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Linguistic complexity and performance*

Published online by Cambridge University Press:  26 September 2008

Carlota S. Smith
University of Texas
Anne van Kleeck
University of Texas


This article reports an experimental investigation of the influence of linguistic factors on linguistic performance. The factors studied were interpretive complexity and surface length; they were expected to affect performance differentially, depending on the demands of the task. The stimulus sentences were three temporal adverbial structures wherein sentences high in interpretive complexity were low in surface length and vice versa. The experiment presented a toy-moving and an imitation task to children aged 3;6–6;0. The results show an interaction between type of linguistic complexity and type of linguistic performance. Sentences high in interpretive complexity were the most difficult in the toy-moving task and the easiest in the imitation task, and vice versa. The experiments suggest that different abilities are tapped by imitation and toy-moving tasks.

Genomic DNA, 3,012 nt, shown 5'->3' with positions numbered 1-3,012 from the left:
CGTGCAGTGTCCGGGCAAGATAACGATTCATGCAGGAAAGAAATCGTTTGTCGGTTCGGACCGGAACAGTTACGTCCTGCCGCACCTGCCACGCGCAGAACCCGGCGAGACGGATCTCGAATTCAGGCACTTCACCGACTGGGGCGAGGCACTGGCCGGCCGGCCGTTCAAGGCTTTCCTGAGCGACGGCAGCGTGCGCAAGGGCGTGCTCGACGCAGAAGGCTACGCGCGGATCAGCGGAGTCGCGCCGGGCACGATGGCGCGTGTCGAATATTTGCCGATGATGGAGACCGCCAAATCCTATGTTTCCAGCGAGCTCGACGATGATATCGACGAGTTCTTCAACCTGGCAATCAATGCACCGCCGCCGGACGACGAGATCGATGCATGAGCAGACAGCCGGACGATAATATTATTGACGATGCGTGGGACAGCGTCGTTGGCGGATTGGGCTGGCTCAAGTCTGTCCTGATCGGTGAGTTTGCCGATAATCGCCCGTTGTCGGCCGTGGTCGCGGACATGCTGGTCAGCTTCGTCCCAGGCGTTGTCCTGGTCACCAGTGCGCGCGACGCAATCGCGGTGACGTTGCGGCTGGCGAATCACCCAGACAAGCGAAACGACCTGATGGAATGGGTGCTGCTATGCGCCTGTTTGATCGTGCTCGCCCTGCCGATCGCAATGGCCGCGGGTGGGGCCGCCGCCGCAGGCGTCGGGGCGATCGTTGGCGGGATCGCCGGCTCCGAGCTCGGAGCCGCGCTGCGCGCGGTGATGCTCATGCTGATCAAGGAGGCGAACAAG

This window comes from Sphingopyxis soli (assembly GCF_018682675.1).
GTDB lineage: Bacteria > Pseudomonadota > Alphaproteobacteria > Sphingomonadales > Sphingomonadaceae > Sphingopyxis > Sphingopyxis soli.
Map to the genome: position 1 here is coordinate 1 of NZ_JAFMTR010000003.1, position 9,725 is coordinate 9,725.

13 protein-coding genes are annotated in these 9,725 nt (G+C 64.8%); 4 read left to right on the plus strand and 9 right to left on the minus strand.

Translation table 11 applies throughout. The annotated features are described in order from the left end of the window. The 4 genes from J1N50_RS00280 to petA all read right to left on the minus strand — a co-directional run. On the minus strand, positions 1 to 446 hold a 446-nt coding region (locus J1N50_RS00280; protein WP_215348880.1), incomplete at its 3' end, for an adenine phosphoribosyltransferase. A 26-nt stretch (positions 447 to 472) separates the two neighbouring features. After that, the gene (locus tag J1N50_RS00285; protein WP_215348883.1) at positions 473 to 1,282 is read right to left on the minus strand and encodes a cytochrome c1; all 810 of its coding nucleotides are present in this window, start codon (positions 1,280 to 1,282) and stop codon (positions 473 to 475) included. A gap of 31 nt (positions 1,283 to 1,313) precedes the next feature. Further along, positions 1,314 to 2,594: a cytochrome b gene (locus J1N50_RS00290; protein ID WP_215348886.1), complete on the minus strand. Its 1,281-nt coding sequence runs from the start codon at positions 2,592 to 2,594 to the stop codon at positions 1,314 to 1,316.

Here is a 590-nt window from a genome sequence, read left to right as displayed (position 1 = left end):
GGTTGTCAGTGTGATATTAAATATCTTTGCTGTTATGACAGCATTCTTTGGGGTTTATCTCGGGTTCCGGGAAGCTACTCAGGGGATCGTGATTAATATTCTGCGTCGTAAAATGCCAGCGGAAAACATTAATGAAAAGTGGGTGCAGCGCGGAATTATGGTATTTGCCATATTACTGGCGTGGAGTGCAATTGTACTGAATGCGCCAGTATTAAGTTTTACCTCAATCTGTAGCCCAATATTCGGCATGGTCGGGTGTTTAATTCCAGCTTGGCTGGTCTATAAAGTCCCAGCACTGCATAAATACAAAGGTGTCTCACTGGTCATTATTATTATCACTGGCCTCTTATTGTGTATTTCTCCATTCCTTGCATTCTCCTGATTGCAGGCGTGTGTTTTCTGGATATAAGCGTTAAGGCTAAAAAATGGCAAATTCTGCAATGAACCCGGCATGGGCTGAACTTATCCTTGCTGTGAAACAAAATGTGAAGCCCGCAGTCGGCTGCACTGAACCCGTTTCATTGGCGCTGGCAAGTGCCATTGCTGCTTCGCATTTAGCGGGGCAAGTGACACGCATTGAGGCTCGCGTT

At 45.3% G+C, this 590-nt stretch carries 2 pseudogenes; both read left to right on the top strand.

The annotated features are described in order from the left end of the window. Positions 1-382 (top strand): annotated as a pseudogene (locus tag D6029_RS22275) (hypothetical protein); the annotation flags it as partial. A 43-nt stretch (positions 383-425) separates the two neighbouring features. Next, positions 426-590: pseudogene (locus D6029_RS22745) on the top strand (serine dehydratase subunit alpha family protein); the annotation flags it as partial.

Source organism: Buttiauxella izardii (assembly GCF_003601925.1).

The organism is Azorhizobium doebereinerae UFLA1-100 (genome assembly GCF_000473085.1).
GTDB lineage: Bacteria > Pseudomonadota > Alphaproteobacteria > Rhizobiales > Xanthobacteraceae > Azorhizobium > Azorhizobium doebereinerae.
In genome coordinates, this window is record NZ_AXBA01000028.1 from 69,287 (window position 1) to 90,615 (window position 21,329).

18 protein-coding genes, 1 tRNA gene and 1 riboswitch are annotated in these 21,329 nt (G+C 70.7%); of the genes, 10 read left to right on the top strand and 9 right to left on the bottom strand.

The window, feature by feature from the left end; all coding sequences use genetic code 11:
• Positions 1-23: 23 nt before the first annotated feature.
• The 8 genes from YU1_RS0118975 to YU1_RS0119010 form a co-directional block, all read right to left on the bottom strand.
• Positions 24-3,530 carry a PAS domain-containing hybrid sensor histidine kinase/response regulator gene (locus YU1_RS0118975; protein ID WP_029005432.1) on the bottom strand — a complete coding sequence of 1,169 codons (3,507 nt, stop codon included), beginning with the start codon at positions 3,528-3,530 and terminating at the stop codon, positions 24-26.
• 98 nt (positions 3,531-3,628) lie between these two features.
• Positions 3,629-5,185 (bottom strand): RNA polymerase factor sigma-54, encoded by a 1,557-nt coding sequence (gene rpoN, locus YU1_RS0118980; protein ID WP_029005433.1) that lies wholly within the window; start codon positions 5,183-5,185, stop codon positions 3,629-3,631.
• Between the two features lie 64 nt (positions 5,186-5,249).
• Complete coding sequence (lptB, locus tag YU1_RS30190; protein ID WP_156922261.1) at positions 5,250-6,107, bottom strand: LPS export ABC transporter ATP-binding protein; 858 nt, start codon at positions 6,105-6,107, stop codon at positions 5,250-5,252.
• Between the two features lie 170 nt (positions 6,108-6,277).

Copyright © Cambridge University Press 1986

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